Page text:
'The grass is all gone' - Countryfile farmer Adam Henson on struggle to survive during drought

  • Watch Countryfile's Adam Henson talk about the impact of the drought on farming in the West Country

A lack of grass to feed livestock, a lower quality of crop and animals which are not growing quickly enough are just some of the issues facing farmers this summer.

A sustained period of dry weather has seen a drought officially declared in parts of the South West today.

Adam Henson, who is known for presenting 'Adam's Farm' on Countryfile, told ITV's GMB his farm in the Cotswolds is one of many feeling the effects of the heatwave.

"The grass is completely parched," he said. "It's all gone."

It means his animals are being fed using winter stocks, which will have a knock-on effect on the farm's running costs later this year and into 2023.

He said: "We cut hay and silage during the summer and we store that and then feed it to the cattle and sheep in the winter when the grass stops growing.

"It's stopped growing now, so we are feeding our winter stocks - and that's the same across the south of the country."

Cattle on Adam's farm are also producing less milk as they use more energy trying to keep cool in the heat.

In July, his farm in the Cotswolds saw just 10% of the rain it usually gets at that time of year - meaning some crops failed to grow while those that did were often poor quality.

Farmers are having to feed their winter reserves to livestock

He said: "The drought has had a significant impact, the lack of rain - we've had about 8mm of rain, we usually expect around 80mm in July.

"With our winter wheat crop, for instance, we've had the yield, but what we haven't got is the quality because of the lack of moisture, the grain quality isn't there.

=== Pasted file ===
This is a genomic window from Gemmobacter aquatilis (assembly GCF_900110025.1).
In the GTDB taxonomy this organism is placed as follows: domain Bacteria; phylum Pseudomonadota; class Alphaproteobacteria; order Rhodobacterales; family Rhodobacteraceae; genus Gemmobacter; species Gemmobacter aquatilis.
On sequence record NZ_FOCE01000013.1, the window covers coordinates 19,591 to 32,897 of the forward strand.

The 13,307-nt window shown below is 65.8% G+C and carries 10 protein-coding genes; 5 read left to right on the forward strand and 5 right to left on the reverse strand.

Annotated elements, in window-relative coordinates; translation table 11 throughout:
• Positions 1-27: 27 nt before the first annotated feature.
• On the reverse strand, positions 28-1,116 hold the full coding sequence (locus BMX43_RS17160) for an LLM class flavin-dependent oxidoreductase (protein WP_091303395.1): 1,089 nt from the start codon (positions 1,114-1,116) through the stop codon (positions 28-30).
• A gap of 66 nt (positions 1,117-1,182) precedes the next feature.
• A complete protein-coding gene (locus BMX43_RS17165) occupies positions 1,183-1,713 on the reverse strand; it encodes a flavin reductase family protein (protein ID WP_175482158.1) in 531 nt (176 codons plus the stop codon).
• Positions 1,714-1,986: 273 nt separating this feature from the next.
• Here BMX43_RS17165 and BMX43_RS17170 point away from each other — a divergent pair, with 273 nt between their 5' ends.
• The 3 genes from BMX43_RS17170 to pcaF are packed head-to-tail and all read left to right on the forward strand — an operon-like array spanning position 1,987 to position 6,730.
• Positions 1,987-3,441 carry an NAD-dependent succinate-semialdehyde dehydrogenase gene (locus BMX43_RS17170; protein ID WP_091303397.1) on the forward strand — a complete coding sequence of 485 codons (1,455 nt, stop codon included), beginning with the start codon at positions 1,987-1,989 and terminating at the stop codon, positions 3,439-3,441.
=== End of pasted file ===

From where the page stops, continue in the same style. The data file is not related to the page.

"We grow wheat for producing bread, it's milling wheat and it hasn't made the spec. That has had a knock-on effect to the equivalent of £15,000 which is significant."

He said the farming industry now needs to adapt to prepare for future dry spells.

"It does seem like this isn't a one-off," Adam said. "Talking to climate experts and meteorologists - they're saying that this is going to have a recurring effect on the environment.

"In farming, we are going to have to adapt. We need to think about the crops that we're growing, how we're growing them, different varieties and different types of crops because food security is so essential.

"If you think about the travesty that's going on in Ukraine, and how that's effected us with our energy and food crisis, food security needs to be at the top of the government's agenda."

For some farmers, it is not just the income from crops and livestock which is being impacted by the heat but also tourism income.

Adam said the hot weather means people are choosing to go to the water to cool down, rather than go on holiday in the countryside.

He told ITV: "The farm is struggling due to the heat, but so is our tourist enterprise. People tend to go to the river or seas, rightly or wrongly.

"We are about 900 feet above sea level we have a nice cool breeze so it is fairly pleasant going around the animals.

"Although we are busy during the summer holidays we are not as busy as we would like to be."